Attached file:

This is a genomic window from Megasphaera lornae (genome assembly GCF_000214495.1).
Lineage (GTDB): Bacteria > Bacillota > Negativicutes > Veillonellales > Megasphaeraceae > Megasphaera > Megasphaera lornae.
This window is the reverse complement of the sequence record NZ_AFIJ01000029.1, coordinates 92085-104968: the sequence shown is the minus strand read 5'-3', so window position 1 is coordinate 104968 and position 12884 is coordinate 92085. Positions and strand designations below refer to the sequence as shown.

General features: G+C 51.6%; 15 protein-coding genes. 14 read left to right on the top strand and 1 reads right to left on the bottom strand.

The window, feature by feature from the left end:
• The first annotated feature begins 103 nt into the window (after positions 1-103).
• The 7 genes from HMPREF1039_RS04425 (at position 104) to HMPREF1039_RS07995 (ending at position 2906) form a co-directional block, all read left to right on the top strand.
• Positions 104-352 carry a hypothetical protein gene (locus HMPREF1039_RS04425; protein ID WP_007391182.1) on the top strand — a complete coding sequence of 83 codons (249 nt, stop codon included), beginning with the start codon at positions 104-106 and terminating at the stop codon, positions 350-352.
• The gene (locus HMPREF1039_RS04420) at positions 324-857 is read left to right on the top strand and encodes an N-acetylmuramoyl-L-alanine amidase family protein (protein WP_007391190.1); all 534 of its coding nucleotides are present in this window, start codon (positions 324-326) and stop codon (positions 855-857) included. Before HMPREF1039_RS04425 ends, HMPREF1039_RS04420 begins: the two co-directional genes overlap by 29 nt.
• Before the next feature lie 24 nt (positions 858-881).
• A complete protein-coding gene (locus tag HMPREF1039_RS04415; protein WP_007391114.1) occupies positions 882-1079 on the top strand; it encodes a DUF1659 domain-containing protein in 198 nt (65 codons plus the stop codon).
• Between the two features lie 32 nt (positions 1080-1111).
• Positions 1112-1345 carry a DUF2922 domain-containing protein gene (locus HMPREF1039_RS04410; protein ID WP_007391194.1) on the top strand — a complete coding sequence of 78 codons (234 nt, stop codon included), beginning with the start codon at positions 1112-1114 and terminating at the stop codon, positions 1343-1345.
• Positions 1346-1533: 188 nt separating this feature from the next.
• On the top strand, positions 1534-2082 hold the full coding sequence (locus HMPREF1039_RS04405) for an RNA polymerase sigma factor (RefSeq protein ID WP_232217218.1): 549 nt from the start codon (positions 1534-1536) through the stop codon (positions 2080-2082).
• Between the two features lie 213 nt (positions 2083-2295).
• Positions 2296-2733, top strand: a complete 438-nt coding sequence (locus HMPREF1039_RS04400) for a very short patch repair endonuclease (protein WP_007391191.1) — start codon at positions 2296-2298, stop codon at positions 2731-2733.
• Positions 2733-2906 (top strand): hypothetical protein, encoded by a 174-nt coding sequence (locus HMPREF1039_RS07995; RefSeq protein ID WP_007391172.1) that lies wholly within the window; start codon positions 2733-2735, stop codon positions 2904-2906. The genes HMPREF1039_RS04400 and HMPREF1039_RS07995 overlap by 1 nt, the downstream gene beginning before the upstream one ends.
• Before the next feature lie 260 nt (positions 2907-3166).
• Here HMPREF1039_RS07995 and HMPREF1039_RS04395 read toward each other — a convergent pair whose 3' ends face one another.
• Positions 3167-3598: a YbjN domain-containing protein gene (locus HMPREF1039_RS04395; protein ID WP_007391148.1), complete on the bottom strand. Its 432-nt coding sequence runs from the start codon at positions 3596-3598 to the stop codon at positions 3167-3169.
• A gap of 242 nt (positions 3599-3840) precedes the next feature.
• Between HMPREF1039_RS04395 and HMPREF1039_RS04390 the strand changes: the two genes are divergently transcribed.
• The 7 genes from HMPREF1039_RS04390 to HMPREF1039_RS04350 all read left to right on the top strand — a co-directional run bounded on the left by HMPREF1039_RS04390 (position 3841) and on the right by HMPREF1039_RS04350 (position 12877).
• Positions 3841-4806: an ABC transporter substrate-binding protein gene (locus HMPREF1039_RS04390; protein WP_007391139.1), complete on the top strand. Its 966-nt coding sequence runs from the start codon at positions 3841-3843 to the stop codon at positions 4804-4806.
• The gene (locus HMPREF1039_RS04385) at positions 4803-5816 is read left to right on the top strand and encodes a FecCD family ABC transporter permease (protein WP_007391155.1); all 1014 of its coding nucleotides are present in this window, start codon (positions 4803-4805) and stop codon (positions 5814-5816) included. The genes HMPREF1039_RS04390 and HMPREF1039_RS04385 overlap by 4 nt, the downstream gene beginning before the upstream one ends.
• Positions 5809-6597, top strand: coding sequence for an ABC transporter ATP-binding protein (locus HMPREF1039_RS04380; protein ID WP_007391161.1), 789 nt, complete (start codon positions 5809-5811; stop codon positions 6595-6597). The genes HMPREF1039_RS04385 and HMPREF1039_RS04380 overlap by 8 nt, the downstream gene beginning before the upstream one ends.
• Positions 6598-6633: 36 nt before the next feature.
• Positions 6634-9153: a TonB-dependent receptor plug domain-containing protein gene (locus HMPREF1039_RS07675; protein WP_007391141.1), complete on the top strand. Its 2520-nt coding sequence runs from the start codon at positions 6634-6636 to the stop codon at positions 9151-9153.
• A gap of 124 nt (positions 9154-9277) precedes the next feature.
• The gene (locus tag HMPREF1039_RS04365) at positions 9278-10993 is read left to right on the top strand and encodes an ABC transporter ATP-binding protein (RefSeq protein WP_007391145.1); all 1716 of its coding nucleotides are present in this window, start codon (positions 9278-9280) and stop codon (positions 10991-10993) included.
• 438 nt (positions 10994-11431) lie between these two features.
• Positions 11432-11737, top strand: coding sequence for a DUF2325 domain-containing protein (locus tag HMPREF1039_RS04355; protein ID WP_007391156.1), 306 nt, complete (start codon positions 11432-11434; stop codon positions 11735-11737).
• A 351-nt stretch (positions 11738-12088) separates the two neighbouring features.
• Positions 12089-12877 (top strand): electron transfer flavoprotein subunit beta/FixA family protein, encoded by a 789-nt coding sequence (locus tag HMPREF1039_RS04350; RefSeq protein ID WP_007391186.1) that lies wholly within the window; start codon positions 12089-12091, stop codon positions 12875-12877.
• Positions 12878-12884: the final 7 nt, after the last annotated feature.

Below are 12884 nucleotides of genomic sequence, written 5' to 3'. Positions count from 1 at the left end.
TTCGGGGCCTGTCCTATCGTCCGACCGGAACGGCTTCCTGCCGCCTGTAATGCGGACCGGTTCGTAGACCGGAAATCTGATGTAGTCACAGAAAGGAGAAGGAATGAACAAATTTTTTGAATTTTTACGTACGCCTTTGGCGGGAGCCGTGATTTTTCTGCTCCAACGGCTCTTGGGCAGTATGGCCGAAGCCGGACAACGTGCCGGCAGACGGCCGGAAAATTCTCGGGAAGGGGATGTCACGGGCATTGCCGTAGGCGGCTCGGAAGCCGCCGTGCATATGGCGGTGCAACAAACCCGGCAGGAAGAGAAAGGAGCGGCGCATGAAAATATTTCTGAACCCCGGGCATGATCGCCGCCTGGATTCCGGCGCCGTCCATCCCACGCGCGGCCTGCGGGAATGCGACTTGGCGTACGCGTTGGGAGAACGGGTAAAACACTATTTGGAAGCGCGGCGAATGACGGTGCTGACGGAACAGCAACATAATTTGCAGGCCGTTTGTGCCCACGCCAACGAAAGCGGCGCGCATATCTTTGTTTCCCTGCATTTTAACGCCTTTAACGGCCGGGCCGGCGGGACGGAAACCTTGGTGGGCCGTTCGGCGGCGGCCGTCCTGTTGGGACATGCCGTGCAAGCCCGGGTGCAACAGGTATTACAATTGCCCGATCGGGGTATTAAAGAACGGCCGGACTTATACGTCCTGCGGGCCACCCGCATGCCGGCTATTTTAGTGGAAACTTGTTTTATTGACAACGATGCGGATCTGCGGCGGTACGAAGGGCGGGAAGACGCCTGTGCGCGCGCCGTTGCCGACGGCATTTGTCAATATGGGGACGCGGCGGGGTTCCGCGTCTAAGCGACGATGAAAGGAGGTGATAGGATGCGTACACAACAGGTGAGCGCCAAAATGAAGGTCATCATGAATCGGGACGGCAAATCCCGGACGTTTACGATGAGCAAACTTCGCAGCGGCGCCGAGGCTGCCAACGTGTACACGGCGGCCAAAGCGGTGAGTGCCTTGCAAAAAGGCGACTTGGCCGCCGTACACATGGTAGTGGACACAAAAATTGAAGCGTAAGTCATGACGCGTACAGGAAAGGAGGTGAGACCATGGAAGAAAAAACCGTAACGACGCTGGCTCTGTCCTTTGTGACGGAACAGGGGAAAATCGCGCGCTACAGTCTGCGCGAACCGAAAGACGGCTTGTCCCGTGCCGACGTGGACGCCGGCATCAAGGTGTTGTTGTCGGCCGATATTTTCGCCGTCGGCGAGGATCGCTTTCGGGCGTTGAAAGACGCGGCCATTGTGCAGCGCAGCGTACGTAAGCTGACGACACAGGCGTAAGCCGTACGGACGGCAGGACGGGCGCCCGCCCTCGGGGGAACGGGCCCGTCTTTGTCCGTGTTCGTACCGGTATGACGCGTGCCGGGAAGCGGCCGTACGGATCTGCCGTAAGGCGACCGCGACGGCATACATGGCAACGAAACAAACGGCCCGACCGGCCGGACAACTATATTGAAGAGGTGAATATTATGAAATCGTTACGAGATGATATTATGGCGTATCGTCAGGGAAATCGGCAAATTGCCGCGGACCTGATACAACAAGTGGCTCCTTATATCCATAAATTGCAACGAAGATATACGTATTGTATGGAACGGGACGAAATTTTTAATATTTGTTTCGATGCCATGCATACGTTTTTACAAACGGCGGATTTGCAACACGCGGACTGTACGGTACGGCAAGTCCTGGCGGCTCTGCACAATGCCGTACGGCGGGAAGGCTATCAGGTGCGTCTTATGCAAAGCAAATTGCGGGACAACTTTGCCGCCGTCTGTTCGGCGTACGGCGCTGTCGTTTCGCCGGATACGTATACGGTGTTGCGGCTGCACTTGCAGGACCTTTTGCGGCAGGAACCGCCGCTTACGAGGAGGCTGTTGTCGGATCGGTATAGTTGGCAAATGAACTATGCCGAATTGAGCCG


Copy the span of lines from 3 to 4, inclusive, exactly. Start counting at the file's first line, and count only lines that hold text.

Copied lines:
This window is the reverse complement of the sequence record NZ_AFIJ01000029.1, coordinates 92085-104968: the sequence shown is the minus strand read 5'-3', so window position 1 is coordinate 104968 and position 12884 is coordinate 92085. Positions and strand designations below refer to the sequence as shown.

General features: G+C 51.6%; 15 protein-coding genes. 14 read left to right on the top strand and 1 reads right to left on the bottom strand.